Offenbach was first mentioned in an official document of 977. At the end of the 17th century, Huguenot refugees arrived in Offenbach, causing a considerable increase of the population. In the 18th century, leather manufacuries were opened in the city, which were going to influence the city's character until the end of the 20th century. In 1954 its population grew to more than 100,000 inhabitants. Today, Offenbach still has some industry, but it was hit hard when the leather industry moved its production sites abroad and other industries faltered, too. This caused high unemployment rates and social problems in the town. In recent years, a new creative scene has developed in Offenbach with bars, shops and clubs. The city is growing again as many people resettle from Frankfurt due to high housing prices there and the proximity of both cities. Demographic change is palpable particularly in the Nordend, Westend and the city centre. In fact, Offenbach is closer to downtown Frankfurt than many of Frankfurt's boroughs. As both cities Both are lined up on the Main, it makes a very pleasant trip by bike. Offenbach has the highest percentage of foreign residents in all Germany, which gives it an outspokenly international and multi-cultural character.
Due to its proximity to Frankfurt, Offenbach is an interesting option for visitors looking for cheaper places to stay in the Rhein-Main region.
If you want to go to Offenbach, your best plan is to go to Frankfurt and then take either a car (or taxi), or the train.
Offenbach Hauptbahnhof (main station):
By train underground
Several lines will take you from Frankfurt to Offenbach City:
Bus Service gets you everywhere. Main Station for S-Bahn and Buses is Marktplatz. Ticket vending machines can be found at most bus station or just buy it from the bus driver (who can sell you 24h tickets, group tickets and tickets for the entire RMV-network.
To plan your trip with bus, S-Bahn or trains visit RMV
The Klingspor Museum a typography and type museum for modern book production.Opened November 7, 1953. It hold several exhibitions throughout the years. The collector Paul Ritter gave his Frans Masereel collection to the Klingspor-Museum, which represents a uniquely comprehensive exhibit of the work of this Flemish artist.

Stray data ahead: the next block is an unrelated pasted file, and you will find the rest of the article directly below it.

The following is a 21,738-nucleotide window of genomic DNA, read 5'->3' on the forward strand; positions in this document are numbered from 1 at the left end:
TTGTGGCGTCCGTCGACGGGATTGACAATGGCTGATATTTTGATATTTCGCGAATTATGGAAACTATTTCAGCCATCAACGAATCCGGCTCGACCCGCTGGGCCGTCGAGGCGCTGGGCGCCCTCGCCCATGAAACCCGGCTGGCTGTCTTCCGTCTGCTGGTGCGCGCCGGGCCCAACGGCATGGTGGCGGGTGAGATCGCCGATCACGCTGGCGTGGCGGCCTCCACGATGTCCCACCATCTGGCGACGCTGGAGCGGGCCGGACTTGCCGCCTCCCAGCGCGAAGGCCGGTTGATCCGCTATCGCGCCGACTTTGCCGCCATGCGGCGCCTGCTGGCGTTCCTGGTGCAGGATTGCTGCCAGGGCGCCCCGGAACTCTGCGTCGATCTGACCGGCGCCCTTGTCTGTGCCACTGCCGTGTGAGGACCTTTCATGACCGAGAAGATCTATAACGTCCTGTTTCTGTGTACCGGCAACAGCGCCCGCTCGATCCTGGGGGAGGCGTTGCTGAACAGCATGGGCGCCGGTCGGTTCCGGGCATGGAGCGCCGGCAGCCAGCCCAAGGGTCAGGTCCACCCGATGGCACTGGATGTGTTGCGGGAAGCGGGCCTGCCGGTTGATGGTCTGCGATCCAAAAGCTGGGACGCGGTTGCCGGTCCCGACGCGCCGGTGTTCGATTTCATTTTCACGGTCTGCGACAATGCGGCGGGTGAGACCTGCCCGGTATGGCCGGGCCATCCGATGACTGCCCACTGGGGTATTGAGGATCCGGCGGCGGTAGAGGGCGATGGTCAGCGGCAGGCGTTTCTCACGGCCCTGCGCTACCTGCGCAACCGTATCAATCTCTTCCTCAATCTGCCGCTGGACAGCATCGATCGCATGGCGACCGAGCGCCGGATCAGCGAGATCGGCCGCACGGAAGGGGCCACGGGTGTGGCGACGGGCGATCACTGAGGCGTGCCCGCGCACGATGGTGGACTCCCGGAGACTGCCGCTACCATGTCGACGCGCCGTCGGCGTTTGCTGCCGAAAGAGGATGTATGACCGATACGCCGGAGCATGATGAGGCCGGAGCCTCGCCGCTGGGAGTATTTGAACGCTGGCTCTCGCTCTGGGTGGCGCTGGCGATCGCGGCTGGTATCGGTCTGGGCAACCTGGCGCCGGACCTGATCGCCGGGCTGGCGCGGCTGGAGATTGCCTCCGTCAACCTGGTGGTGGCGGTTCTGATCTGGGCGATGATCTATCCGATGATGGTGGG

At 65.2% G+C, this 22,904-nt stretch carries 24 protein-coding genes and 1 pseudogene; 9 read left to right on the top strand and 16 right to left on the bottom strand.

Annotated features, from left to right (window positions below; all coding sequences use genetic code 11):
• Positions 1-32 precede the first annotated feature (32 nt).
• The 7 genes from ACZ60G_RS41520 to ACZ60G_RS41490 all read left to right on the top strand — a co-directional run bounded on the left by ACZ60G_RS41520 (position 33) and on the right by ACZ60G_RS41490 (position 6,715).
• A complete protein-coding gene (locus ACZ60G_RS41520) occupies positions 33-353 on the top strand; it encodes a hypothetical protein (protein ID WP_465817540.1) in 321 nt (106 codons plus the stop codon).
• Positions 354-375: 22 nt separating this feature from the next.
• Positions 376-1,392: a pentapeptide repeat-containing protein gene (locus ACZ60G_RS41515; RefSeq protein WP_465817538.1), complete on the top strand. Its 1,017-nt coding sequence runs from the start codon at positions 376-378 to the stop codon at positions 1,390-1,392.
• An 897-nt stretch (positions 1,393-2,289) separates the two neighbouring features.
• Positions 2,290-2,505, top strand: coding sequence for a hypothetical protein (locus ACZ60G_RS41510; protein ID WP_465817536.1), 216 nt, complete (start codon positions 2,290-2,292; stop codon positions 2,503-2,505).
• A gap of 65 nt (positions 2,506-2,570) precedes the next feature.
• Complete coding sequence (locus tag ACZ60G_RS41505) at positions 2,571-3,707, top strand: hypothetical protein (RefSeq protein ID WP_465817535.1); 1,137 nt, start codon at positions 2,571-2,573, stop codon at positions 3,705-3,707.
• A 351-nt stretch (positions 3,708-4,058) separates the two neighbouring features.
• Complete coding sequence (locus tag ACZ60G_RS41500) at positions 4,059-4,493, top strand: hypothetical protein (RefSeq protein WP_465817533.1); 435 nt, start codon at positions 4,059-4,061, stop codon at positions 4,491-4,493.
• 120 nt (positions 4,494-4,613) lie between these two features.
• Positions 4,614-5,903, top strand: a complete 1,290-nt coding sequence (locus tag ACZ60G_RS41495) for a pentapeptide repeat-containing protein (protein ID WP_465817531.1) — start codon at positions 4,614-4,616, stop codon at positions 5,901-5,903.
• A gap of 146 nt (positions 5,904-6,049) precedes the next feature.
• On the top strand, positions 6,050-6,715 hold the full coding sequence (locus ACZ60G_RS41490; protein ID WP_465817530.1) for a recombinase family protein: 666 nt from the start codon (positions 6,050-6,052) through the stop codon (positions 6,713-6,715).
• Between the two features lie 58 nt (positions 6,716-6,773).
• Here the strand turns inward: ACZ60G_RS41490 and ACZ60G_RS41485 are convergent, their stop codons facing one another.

Leonhard Eißnert Park in 1911 it was still known as Waldpark by the 1960s it was still continued to be built. By 2001 a skatepark was built and by 2005 the redid the badminton fields.
Kickers Offenbach (OFC) the biggest soccer stadium in Offenbach. The stadium belonged to the national soccer league for seven years. In 1970 they won the DFB cup and became second of the German soccer champions in 1950 a
Shopping in Offenbach is really calm and friendly. They have Pedestrian Zones all along Frankfurterstrasse and Herrnstrasse making it easier for people to get around and see stuff without it being to overcrowded. Wilhelmsplatz a Farmers Market that is open every Tuesday, Saturday and Sunday mornings where everyone stops by to get fresh products and for every Saturday morning it is always exciting to find anything and everything at the Offenbach Flea Market.
Since Offenbach is a city with many immigrants, restaurants are very international.
Be wary of the youths loitering around Martin Luther Park. After their football 'accidentally' smashes into your face, that quiet kid sitting beside you will quickly leave- with your wallet or bag.